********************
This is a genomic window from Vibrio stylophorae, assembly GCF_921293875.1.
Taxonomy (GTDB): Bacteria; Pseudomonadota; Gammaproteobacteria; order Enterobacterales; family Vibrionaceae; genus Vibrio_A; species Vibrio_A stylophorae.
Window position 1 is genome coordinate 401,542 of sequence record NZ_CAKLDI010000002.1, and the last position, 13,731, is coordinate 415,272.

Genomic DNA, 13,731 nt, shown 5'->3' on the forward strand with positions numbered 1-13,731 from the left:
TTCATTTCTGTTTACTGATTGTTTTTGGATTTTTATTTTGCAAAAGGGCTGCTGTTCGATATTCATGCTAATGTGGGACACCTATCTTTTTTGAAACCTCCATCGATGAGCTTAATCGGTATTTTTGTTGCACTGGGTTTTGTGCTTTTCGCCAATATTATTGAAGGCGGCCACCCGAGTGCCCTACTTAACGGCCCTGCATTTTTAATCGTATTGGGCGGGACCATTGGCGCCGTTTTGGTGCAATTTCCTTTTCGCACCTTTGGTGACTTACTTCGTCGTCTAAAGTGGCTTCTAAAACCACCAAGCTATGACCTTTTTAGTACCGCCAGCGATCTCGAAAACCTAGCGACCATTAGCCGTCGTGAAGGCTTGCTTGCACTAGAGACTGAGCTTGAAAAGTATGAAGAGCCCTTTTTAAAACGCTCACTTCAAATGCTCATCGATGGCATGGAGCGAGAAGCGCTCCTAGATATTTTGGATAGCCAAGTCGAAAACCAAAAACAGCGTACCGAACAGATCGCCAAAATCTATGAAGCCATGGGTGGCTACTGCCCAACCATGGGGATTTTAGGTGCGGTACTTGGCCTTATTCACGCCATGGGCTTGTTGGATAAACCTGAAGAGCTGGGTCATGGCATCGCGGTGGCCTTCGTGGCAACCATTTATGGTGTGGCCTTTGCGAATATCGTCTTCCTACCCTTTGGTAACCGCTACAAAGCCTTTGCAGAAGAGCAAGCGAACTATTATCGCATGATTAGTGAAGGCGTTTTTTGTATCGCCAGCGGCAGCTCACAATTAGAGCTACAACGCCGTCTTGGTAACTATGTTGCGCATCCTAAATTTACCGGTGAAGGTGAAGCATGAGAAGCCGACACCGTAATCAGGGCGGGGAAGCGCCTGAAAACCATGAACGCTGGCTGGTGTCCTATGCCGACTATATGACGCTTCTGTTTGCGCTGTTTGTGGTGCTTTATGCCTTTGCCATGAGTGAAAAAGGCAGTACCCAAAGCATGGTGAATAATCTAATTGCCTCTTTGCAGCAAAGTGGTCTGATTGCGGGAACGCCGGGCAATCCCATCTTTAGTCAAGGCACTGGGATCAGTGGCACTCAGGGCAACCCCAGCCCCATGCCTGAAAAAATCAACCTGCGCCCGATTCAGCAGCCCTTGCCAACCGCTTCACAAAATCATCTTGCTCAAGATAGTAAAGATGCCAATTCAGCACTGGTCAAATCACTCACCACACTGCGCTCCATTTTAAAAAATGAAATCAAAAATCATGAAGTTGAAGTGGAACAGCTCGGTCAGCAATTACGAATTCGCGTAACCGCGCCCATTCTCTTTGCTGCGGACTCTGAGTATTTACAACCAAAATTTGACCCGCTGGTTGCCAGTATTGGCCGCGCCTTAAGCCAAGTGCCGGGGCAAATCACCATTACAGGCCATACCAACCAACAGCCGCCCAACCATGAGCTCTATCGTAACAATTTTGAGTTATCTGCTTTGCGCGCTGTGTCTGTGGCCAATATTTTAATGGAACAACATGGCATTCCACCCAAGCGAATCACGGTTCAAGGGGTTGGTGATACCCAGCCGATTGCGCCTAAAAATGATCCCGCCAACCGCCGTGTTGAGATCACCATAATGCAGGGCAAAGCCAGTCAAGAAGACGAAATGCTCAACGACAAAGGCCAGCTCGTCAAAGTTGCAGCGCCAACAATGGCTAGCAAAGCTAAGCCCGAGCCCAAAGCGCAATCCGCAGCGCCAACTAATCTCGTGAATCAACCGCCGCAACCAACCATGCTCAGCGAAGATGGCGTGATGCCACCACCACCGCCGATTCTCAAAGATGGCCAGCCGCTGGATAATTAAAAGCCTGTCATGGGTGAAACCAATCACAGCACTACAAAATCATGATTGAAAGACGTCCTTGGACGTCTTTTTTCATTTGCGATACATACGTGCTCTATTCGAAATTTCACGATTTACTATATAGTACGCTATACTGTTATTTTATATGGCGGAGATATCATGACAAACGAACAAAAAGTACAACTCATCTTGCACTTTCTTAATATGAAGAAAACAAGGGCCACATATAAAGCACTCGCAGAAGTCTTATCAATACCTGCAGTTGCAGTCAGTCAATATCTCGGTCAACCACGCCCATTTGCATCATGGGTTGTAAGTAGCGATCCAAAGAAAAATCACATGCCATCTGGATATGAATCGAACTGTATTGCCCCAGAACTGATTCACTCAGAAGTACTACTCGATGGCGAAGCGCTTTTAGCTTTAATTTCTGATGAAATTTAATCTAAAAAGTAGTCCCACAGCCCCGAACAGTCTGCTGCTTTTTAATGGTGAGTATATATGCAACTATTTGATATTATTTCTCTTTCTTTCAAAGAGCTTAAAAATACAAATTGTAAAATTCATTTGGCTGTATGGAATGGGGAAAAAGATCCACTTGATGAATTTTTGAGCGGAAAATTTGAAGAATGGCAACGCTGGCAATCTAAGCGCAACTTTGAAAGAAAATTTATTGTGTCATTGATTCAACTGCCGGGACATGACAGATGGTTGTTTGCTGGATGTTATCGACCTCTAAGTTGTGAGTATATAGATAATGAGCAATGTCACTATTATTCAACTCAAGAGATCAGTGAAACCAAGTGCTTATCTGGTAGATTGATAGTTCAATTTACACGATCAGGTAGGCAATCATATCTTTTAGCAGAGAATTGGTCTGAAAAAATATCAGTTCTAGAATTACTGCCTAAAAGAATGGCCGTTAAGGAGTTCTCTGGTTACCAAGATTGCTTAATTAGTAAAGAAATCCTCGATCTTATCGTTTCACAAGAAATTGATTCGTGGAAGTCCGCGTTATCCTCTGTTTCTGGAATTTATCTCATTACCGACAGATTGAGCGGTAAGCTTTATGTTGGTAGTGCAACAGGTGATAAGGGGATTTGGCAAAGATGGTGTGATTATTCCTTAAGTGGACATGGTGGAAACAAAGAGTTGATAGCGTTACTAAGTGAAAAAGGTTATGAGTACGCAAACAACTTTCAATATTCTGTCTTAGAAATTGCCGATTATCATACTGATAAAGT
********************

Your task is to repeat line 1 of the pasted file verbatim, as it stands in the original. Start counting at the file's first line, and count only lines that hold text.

This is a genomic window from Vibrio stylophorae, assembly GCF_921293875.1.